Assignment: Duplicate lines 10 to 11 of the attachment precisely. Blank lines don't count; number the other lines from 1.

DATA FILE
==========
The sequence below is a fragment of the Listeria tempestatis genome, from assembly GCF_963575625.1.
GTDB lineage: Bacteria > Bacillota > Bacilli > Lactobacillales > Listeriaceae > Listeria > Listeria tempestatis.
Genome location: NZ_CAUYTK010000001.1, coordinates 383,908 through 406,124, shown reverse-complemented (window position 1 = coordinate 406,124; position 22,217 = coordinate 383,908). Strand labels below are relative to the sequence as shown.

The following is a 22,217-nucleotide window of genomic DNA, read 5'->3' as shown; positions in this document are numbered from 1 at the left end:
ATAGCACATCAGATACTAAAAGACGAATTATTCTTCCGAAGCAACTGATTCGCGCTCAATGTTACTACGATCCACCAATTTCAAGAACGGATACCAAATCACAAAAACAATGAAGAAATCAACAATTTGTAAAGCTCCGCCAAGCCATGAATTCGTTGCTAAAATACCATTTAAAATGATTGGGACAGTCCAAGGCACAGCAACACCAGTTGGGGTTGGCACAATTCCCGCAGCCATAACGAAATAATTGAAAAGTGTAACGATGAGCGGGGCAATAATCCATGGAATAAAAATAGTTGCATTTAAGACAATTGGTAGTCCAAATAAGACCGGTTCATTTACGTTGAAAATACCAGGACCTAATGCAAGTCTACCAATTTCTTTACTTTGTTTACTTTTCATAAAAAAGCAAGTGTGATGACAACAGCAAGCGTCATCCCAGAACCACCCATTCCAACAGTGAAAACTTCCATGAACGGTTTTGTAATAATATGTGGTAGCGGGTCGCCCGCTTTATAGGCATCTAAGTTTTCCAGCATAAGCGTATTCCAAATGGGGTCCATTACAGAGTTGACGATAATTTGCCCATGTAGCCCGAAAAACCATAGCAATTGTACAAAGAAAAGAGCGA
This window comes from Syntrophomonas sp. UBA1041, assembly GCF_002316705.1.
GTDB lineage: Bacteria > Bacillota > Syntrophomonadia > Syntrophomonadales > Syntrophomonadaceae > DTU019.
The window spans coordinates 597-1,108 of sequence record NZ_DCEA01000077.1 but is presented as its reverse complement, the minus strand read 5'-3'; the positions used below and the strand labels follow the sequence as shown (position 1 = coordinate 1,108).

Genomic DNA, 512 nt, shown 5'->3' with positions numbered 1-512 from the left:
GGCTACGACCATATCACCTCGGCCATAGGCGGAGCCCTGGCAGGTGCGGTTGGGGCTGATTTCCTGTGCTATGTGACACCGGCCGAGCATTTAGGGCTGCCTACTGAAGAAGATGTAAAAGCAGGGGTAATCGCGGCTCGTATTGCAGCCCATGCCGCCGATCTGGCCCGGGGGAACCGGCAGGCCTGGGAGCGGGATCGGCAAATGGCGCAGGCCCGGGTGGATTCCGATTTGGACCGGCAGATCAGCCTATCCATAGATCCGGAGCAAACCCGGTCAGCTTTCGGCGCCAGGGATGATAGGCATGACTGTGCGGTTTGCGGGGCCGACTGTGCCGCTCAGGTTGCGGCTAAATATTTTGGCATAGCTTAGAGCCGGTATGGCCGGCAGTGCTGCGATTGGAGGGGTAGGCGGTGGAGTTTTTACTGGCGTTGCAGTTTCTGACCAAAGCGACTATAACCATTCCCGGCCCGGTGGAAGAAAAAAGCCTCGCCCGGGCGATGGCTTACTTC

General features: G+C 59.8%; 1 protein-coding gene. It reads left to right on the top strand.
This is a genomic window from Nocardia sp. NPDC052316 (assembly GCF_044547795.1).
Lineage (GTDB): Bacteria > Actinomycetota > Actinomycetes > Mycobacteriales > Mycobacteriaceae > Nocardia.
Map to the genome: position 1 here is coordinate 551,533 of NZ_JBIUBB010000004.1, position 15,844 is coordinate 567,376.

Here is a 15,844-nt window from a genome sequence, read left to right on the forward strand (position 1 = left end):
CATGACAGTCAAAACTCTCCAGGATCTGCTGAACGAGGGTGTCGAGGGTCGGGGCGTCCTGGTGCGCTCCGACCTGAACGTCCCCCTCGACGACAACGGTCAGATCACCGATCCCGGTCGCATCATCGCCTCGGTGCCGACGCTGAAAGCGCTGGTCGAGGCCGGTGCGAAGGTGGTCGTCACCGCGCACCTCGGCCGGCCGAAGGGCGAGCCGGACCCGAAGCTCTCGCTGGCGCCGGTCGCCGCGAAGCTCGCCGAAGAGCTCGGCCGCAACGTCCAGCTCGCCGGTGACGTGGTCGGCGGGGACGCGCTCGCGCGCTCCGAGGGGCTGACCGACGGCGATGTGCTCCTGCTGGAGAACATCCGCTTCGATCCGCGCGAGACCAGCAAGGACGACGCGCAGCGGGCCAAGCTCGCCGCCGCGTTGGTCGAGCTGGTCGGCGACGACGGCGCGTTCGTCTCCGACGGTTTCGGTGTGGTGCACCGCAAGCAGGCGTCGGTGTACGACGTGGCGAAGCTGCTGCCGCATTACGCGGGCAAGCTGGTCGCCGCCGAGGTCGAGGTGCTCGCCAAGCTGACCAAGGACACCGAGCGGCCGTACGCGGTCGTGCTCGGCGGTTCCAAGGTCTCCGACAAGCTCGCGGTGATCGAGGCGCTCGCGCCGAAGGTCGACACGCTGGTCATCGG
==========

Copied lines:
GGCTACGACCATATCACCTCGGCCATAGGCGGAGCCCTGGCAGGTGCGGTTGGGGCTGATTTCCTGTGCTATGTGACACCGGCCGAGCATTTAGGGCTGCCTACTGAAGAAGATGTAAAAGCAGGGGTAATCGCGGCTCGTATTGCAGCCCATGCCGCCGATCTGGCCCGGGGGAACCGGCAGGCCTGGGAGCGGGATCGGCAAATGGCGCAGGCCCGGGTGGATTCCGATTTGGACCGGCAGATCAGCCTATCCATAGATCCGGAGCAAACCCGGTCAGCTTTCGGCGCCAGGGATGATAGGCATGACTGTGCGGTTTGCGGGGCCGACTGTGCCGCTCAGGTTGCGGCTAAATATTTTGGCATAGCTTAGAGCCGGTATGGCCGGCAGTGCTGCGATTGGAGGGGTAGGCGGTGGAGTTTTTACTGGCGTTGCAGTTTCTGACCAAAGCGACTATAACCATTCCCGGCCCGGTGGAAGAAAAAAGCCTCGCCCGGGCGATGGCTTACTTC

General features: G+C 59.8%; 1 protein-coding gene. It reads left to right on the top strand.